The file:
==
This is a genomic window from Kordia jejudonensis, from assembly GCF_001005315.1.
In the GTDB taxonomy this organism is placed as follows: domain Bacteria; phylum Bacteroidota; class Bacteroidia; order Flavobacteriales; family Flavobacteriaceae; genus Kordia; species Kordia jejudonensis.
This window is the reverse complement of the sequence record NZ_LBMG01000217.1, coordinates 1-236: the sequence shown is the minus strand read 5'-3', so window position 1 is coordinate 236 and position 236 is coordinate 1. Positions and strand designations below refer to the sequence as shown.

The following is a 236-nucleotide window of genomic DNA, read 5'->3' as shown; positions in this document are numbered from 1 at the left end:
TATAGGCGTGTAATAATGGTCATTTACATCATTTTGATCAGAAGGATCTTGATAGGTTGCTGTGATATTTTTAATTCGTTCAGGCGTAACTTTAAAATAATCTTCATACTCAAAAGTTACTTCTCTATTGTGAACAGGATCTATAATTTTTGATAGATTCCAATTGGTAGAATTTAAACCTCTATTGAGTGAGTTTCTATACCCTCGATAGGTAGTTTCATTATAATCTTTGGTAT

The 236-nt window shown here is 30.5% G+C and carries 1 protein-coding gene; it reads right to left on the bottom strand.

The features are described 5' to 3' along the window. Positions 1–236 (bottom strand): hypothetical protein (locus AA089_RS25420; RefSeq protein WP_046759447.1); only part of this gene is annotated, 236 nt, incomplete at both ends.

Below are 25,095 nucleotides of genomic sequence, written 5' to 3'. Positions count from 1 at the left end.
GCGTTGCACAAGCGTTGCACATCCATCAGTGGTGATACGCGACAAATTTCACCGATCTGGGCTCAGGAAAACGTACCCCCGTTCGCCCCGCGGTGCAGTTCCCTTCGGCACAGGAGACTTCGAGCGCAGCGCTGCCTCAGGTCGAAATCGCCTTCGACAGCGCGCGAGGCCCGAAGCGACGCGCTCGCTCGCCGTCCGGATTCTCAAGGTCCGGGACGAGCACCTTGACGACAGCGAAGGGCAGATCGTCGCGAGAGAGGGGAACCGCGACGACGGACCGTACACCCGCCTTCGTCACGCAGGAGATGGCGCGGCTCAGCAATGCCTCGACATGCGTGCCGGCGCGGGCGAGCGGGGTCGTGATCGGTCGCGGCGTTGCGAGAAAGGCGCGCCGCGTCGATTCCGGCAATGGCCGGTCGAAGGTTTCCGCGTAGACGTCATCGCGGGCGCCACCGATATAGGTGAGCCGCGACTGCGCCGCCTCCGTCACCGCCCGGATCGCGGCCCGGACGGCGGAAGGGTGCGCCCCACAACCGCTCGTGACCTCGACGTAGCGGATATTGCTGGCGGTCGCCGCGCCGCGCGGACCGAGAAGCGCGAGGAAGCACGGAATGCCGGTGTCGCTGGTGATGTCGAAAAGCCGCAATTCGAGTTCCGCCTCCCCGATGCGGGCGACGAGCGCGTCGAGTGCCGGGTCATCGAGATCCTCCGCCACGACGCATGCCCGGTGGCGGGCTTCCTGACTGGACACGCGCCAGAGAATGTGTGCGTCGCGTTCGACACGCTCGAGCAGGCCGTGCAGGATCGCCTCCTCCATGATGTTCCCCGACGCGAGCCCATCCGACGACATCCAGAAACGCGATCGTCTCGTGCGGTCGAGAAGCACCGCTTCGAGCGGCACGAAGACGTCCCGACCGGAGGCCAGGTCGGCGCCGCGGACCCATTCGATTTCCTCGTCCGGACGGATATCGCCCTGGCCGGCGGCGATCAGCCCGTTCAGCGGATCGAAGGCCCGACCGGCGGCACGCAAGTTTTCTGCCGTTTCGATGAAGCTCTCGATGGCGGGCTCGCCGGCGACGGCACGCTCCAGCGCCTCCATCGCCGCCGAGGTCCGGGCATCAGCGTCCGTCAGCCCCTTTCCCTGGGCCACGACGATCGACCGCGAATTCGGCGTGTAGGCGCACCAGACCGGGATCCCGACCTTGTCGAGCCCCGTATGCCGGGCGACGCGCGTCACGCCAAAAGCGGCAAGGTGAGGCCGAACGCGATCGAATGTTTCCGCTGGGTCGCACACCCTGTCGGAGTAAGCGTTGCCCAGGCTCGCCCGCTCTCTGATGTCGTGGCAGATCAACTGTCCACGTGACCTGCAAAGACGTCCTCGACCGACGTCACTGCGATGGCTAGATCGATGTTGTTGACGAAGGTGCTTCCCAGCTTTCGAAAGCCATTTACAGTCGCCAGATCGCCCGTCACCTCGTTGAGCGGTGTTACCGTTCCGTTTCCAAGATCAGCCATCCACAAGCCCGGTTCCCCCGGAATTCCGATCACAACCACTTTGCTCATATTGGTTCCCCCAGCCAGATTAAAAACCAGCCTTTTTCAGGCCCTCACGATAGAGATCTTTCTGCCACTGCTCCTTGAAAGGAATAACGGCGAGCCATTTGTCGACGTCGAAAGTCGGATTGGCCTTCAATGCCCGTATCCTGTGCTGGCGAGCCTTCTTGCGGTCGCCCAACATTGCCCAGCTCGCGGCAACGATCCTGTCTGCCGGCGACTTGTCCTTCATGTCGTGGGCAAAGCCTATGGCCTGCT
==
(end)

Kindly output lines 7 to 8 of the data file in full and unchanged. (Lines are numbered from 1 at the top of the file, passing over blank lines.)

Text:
The features are described 5' to 3' along the window. Positions 1–236 (bottom strand): hypothetical protein (locus AA089_RS25420; RefSeq protein WP_046759447.1); only part of this gene is annotated, 236 nt, incomplete at both ends.

Below are 25,095 nucleotides of genomic sequence, written 5' to 3'. Positions count from 1 at the left end.